AURORA, ILL. Extrusion equipment maker Processing Technologies LLC will introduce its first global brand of sheet production lines dubbed the Globaline range at trade shows next year.
The Globaline will emphasize flexibility to make smaller lots of sheet in key materials such as polypropylene, polystyrene, PET and polylactic acid, the bioresin known as PLA.
``It's a platform that permits putting modules together to create different configurations to target the international markets, but it'll also be able to be sold into domestic markets,'' said PTi President Dana Hanson.
The Aurora-based machinery maker currently generates about 15 to 20 percent of its $35 million in annual sales from exports outside of the U.S. market, Hanson said. ``Our goal is 40 percent over the course of the next three years,'' he said.
PTi officials outlined their global growth plans in an interview during an Aug. 6 and 7 open house held at the plant.
A large Trident coextrusion sheet line dominated the factory floor at the open house. It will turn out polystyrene sheet for shower and bathtub enclosures at a rate of 5,000 pounds of material an hour.
The machinery maker sold the big sheet line to American Shower & Bath Corp. for its factory in Lapeer, Mich. American Shower & Bath will extrude the sheet, then thermoform it into the bathroom enclosures. The machine can coextrude sheet 108 inches wide, using two water-cooled Trident extruders, with screw diameters of 7 inches and 4.5 inches.
Cloeren Co. supplied the flat die and feedblock. The line can turn out PS sheet in either two or three layers.
Other downstream equipment allows American Shower & Bath to modify the sheet by adding a hot-melt laminated film, when required for special surfaces, such as anti-slip. Also, a protective sheet lamination can be added to the top and bottom, before shipping the enclosures.
The sheet line includes a PTi Revolution vertical upstack takeoff with 36-inch-diameter rolls that have a 120-inch face width.
PTi officials were preparing to ship the big Trident machine to American Shower & Bath in late August. But their strategy to extend the company's global reach is centered on the Globaline.
Globaline is a key part of a worldwide strategy for growing sales in countries such as Russia, Eastern Europe, South America, China and India, said John Chalmers, vice president of sales and marketing. Food packaging is a fast-growing business in those countries, he said.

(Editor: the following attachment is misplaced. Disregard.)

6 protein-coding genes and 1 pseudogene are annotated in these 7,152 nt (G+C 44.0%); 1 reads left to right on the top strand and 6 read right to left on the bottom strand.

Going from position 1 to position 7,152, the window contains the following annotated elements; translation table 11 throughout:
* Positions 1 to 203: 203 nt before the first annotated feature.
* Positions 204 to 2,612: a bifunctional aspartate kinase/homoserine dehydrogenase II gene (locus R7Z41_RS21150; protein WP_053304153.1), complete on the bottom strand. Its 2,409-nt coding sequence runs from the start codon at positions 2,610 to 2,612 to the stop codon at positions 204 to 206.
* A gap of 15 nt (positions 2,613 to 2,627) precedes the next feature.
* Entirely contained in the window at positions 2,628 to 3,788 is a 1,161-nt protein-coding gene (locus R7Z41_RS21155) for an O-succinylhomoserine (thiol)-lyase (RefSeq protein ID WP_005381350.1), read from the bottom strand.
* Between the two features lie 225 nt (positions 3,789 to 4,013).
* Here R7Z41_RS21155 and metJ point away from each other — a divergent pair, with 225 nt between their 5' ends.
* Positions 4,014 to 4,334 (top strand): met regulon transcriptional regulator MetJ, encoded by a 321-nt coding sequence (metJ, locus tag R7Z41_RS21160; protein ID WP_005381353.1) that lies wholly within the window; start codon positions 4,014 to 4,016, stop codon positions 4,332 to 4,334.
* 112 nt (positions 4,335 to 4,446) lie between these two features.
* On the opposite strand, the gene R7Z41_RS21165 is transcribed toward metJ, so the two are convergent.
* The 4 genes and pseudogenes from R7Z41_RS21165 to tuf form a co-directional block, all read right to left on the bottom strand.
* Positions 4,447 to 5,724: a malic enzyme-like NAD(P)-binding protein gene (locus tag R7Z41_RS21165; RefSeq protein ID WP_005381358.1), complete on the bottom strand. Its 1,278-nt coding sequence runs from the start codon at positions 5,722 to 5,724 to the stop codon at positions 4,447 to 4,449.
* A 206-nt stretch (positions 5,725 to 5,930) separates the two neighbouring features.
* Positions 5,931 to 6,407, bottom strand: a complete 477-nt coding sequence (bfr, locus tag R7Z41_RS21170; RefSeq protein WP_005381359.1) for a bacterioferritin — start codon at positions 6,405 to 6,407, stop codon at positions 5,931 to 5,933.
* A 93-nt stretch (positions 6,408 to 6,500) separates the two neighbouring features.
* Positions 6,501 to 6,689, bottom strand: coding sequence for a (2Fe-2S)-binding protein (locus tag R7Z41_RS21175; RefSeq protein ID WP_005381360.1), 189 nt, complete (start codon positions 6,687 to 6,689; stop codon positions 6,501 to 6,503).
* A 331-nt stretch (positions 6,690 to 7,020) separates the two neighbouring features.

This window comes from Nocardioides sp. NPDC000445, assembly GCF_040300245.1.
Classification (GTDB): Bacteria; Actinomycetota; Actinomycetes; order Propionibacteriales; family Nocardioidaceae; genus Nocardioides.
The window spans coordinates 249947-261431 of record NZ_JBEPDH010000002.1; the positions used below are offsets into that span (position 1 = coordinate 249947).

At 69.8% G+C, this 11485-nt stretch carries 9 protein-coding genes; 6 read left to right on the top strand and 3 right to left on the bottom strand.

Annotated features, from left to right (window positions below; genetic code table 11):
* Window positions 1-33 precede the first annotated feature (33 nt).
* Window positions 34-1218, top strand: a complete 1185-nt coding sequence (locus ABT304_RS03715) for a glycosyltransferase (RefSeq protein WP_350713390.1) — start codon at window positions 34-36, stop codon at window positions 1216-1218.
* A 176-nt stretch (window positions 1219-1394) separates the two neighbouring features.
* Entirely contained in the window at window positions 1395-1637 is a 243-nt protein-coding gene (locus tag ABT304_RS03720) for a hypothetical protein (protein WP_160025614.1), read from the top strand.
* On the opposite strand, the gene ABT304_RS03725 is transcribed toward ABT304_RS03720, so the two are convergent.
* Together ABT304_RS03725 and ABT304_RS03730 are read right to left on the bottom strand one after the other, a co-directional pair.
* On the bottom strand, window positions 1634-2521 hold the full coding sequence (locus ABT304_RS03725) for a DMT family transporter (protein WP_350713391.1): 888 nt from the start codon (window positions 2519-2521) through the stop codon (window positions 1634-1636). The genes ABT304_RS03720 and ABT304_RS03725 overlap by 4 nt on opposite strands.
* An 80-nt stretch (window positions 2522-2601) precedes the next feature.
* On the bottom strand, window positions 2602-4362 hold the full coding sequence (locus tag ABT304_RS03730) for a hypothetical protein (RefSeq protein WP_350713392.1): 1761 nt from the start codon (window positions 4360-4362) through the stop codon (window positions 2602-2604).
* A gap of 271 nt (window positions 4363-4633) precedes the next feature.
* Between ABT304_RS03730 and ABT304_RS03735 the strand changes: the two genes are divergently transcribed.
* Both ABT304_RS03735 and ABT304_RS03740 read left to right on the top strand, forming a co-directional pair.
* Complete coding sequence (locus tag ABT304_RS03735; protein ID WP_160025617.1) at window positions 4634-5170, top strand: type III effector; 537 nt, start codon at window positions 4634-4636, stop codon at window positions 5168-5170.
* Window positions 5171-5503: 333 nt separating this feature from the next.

``We've identified that in these developing markets, customers aren't able to dedicate their production to one particular product. This Globaline will allow them to run multiple products efficiently on one machine,'' Chalmers said.
Globaline will be available in two sizes a line that makes sheet 1 meter wide and can run 500 kilograms of material an hour, and a larger machine that turns out sheet 1½ meters wide at a rate of 1,000 kilograms an hour. The sheet lines will be available in single-layer extrusion and coextrusion.
PTi will kick off the formal introduction of Globaline in 2009, marketing the brand at Interplastica trade show in Moscow in January; Plastindia in New Delhi in February; and Chinaplas, set for May in Guangzhou, China. The first public showing of an actual world machine will be at NPE2009 in Chicago next June.
Although PTi already is a global company, it has not had a specific world sheet line until the Globaline.
``We're taking a proactive stance to develop a machine that's going to address the needs of these developing markets overseas,'' said Chalmers, who joined Processing Technologies in June, coming from Orange, Texas-based Cloeren, where he was director of global sales.
PTi also made control news at its open house by showing the Titan Plus, a greatly expanded unit from its Titan controller. Both are based on the Allen-Bradley ControlLogix software platform and the PanelView operator interface.
Titan Plus comes with three control screens at the operator station. A machine-mounted pendant displays the same information. Beefed-up computing power gives the Titan Plus expanded capacity for storing and displaying historical production information. The operator also can view manuals and drawings on the screen.
A color printer is built into the unit.
The three screens also allow the operator to more easily make changes on the machine, according to David Dorosa, electrical engineering manager who handles controls at PTi. One example is adjusting the gap on chill rolls. A live video feed from cameras on the machine can roll on one screen, while the operator can make gauging adjustments and see the results on the other screens.
The controller can be set to page key people if the machine goes down or is running out of correct parameters, as defined by the technician.
And if you hear the Titan Plus speaking to you, it's not the result of working a long third shift. The alarm system includes a human voice that comes on to explain exactly what is going happening.
PTi plans to offer the voice system in English, Spanish, Russian and Chinese, in what officials claim is an industry first.
PTi will demonstrate Titan Plus at the SPE Thermoforming Conference, Sept. 20-23 in Minneapolis. Also, Hanson and Tom Limbrunner will give a presentation on advanced controls.